Summer of ’85

Francois Ozon’s languorous coming-of-age French movie, Summer of ’85, has a very familiar ring to it. In every respect, it resembles Call Me By Your Name, released a few years ago. If I were to go one step further, I would say it could be classified as a credible knockoff of Call Me By Your Name, starring Armie Hammer and Timothee Chalamet as gay lovers caught up in a fling.

Summer of ’85 will be screened online at the Toronto Jewish Film Festival, which runs from June 3-13.

The central characters are Alexis Robin (Felix Lefebvre), a 16-year-old gifted writer mulling his future, and David Gorman (Benjamin Voison), his older Jewish friend who works in his late father’s marine shop in a small seaside town in France. Lefebvre, and particularly Voison, deliver fine performances.

The pair meet under extraordinary circumstances. As a storm brews, Alexis clings to his capsized boat in churning waters. David, a skillful sailor, arrives in the nick of time to rescue him. David hospitably invites him back to his mother’s house for a change of clothes and a hot drink. David’s mother, who runs her late husband’s store, is unusually friendly and kind.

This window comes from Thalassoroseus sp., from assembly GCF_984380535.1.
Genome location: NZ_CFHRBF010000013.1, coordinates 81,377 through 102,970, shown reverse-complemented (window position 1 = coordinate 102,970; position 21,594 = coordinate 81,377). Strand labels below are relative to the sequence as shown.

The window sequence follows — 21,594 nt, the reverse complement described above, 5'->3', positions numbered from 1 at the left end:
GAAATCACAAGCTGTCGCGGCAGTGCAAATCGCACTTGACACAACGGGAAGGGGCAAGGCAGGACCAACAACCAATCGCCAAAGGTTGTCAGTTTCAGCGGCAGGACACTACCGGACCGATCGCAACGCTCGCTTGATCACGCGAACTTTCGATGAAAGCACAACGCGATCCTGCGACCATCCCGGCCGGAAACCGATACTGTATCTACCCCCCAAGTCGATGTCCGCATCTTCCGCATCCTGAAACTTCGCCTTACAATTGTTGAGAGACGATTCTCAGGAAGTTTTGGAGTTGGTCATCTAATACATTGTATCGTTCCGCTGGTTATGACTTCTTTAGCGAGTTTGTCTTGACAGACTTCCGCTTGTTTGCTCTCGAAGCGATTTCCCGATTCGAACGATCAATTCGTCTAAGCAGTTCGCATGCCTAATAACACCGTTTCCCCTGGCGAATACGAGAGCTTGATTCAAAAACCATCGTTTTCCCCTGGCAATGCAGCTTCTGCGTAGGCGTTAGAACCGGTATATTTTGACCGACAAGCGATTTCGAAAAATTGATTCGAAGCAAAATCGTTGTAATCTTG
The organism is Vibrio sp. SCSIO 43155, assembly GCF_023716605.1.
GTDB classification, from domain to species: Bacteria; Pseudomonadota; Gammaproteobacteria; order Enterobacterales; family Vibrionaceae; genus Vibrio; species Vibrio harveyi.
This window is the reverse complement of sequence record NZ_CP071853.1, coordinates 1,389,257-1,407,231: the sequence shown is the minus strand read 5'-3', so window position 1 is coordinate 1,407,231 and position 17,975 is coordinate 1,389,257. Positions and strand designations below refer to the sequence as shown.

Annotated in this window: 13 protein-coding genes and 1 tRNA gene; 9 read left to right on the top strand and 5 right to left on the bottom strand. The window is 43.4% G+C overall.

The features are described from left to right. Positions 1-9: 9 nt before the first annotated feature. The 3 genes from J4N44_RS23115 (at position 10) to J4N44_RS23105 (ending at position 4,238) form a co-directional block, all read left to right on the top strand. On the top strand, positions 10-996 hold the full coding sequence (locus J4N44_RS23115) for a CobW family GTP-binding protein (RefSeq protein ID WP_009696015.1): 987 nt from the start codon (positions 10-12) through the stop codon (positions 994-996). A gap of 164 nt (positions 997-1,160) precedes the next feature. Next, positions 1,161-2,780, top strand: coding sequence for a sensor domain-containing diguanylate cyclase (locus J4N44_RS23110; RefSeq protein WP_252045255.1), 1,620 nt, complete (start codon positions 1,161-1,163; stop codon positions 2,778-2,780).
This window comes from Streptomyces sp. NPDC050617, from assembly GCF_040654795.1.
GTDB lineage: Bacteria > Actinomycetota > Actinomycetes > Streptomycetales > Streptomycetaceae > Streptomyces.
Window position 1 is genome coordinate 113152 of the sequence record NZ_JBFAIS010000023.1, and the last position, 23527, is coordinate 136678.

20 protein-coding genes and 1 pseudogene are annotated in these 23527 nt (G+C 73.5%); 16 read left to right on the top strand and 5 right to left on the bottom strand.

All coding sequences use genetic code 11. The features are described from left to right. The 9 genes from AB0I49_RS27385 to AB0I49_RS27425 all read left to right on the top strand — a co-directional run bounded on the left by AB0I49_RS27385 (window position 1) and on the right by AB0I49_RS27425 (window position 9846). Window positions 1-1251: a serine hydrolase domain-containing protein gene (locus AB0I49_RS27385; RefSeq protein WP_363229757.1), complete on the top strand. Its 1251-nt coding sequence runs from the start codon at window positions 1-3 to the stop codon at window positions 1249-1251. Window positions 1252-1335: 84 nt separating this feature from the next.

It soon becomes clear that David, a homosexual, wants to befriend Alexis. Taken aback by his advances, Alexis withdraws a little. David persists and seduces him. After Alexis accepts a job at David’s mother’s shop, they become virtually inseparable.

Their relationship begins to unravel when Kate (Philippine Velge), a young British visitor, turns up. David, who’s bisexual, is romantically drawn to her, and Alexis grows jealous.

Benjamin Voison, left, and Felix Lefebvre portray close friends

Much to Alexis’ distress, David admits he’s bored with him. “I like change,” says David, saying that variety is the spice of life. Alexis is devastated. The friend of his dreams, the person he has known and loved for six weeks now, is vanishing before his eyes.

The film makes a passing and irrelevant allusion to antisemitism and completely glosses over David’s Jewish identity, such as it is. These glancing references to his Jewish background are contrived and unnecessary.

Yet Summer of ’85 has its satisfying moments. Like its clone,┬áCall Me By Your Name, it explores the complexities and nuances of human relationships.